Sitting on the back patio in the early morning savoring the spring sunshine and cup of coffee, Sally was still in her PJ’s. Their backyard was private enough that she loved going out there to spend quiet time with God. Her teens were already at school and Alex, her twenty-three year old son was at work. As she sat their contemplating Alex’s recent announcement that he would be moving out next month, Sally’s heart sang. Not that he was moving out, mind you, but that the year had been a success.
Shortly after graduation from college, Alex had announced that he had landed an awesome job nearby. “Would you mind if I live with you guys for a year to get my finances in order and pay down my student loans?” he asked.
Jeff and Sally were feeling good that their son was even willing to consider moving back in with them after being on his own for four years. “Alex, of course you can move back home!”
As the day drew closer for graduation, Sally decided to give Alex a call. “Son, you know that we love you and are happy to help you get on your feet financially this year. We just want to make a couple of things clear before you move all your stuff in. You know that we still have your younger brother living at home. I know you are now an adult, but for this to be successful we are going to need you to abide by the same rules that existed while you were living here in high school. We will expect you to be home at a reasonable hour and we will still want you to let us know when you are going somewhere and when you expect to be back.”
“Mom, I’m going to be working. That shouldn’t be a problem at all.”
“Alex, this is for one year. At that point, we’ll reassess. One more thing,” she paused. “You know that your dad and I love you with all our heart. I want this to be a good year. It isn’t going to be easy for us to have you back home and it isn’t going to be easy for you to live with the rules that you’ve had freedom from for four years. Can we agree that if you have a problem with something we’re doing, you’ll talk to us about it? The same goes for us. Our goal is that you won’t leave anxious for freedom again. Our goal is that when you leave here in a year, we’ll be good friends.”
“Mom, it will be fine. It will work. I promise.”
As Sally continued to enjoy her coffee, she smiled at what the year had meant to her and Jeff. They really were best friends with …
Just then her cell phone rang. “Mom, I need your help!” It was Alex. “I’ve done something really stupid and I need you to come get me at work.”
“Okay, let me get a shower and I’ll be there shortly. Maybe we can do lunch?”
“No, Mom, you don’t understand! I need you to get dressed and come get me now! You need to drive me to a client’s office and drive me back to work. I took the bus today, so my car is sitting at the park-n-ride. I’m sorry to take you away from whatever you are doing today, but this is serious. Please just come!”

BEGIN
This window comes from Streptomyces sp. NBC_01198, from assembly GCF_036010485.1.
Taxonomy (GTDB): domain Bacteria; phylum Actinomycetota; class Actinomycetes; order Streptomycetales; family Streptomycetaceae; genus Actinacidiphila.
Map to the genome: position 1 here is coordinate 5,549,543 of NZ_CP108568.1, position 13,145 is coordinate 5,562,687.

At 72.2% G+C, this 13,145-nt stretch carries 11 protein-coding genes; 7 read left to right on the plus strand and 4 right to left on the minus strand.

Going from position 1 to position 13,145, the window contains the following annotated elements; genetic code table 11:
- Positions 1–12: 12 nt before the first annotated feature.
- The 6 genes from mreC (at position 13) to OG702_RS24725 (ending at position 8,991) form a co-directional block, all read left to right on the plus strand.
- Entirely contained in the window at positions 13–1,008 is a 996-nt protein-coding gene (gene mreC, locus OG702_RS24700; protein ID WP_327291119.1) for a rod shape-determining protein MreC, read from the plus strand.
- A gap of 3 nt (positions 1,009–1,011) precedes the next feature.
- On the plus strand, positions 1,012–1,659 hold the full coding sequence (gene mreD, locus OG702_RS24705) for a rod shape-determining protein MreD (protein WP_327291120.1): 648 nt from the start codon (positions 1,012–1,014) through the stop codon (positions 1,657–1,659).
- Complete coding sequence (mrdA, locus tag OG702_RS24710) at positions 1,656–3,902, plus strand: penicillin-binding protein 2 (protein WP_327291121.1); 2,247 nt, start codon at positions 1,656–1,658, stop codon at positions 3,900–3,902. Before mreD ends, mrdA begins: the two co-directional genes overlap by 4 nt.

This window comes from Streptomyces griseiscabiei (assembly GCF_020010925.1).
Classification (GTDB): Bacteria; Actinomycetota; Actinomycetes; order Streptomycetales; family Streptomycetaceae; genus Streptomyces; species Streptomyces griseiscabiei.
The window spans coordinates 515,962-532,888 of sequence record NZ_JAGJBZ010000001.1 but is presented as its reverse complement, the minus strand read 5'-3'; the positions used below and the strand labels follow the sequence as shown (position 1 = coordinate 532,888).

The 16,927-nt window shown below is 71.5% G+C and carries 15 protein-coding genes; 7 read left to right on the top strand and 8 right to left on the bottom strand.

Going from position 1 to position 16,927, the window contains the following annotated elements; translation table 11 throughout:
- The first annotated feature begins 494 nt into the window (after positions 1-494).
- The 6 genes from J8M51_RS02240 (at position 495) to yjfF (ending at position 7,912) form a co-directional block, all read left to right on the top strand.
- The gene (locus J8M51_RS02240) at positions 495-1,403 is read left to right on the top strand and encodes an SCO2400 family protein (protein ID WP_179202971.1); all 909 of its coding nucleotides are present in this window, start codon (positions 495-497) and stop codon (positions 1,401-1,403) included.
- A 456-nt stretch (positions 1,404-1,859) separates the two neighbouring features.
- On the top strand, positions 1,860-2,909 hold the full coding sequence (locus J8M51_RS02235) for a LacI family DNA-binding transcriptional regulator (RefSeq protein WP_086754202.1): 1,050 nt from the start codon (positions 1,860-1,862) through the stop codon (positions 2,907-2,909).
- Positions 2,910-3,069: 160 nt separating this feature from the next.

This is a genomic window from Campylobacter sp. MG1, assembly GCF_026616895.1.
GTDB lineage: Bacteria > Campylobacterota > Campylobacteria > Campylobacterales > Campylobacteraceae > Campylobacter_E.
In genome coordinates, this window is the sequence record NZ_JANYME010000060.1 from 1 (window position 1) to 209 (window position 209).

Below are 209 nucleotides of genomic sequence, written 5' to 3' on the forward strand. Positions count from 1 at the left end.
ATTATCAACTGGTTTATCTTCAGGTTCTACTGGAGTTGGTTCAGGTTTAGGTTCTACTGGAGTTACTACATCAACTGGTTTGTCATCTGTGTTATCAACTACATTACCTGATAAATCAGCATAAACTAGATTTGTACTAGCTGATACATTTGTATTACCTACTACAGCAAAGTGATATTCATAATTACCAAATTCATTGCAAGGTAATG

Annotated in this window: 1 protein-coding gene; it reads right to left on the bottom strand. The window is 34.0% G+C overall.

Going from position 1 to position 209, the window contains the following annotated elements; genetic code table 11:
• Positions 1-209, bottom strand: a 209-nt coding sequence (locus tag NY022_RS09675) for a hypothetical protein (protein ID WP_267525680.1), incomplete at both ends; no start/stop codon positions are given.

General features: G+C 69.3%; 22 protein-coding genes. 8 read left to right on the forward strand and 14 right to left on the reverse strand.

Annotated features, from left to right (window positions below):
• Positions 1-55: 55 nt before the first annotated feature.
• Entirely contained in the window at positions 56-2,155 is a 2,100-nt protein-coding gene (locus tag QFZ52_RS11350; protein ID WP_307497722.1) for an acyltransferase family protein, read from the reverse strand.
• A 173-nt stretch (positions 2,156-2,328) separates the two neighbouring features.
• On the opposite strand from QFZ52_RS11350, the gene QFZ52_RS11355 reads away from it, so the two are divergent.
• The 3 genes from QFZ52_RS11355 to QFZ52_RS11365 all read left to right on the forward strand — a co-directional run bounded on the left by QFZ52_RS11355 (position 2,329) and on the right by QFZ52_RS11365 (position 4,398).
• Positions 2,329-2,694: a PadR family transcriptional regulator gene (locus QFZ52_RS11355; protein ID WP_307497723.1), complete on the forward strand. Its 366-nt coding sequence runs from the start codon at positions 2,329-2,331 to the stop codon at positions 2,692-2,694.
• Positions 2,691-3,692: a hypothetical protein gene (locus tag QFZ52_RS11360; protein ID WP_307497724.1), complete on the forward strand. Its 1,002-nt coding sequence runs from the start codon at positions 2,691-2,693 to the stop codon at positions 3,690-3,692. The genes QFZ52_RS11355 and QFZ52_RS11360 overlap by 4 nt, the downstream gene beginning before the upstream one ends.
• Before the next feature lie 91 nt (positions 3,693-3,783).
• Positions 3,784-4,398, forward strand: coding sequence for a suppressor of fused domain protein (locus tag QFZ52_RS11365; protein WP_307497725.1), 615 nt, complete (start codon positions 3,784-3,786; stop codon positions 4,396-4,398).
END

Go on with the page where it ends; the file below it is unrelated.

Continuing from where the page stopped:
Sally quickly sat her cup in the sink and was dressed and out the door within minutes.
The longer she was in the car for the 45 minute drive, the more upset she became. How dare her son think that whatever he was dealing with was more important than her day? No shower, no makeup, and she was driving to go solve whatever her 23 year old son had messed up! She needed to let him know that she couldn’t just drop everything for him. She had a life too.
As her angry thoughts took hold, she knew she was going to let him verbally have it! This is ridiculous! He’s 23 for heaven’s sake. It’s time to handle your own problems!
Just then the words from a couple of Daughters of Sarah scriptures took hold.
Do not let any unwholesome talk come out of your mouths, but only what is helpful for building others up according to their needs, that it may benefit those who listen.
…Everyone should be quick to listen, slow to speak and slow to become angry.
“Okay, Lord. I hear you,” she breathed. “Just listen. My job is to listen. This isn’t about me. I need to forget that he is my son and that I’m his mother. This is a friend who needs my help. I’m being the feet of Jesus to Him like I would any of my other friends.”
The more she prayed for Alex, not having any clue why she was actually going to pick him up, it dawned on her. “It must be a desperate situation for a 23 year old to feel the need to call his mother to come get him. That had to be really humiliating.”
“Respect! That’s it! I need to respect that he is a friend in need and not grill him on what he messed up this time.”
As parents, when our adult children need our help, we need to remember that most likely it is difficult for them to ask for our help. Our job is to listen and be available. It isn’t about them taking advantage of our generosity, sometimes it about us just being their friend.
“Let go…and let God”,
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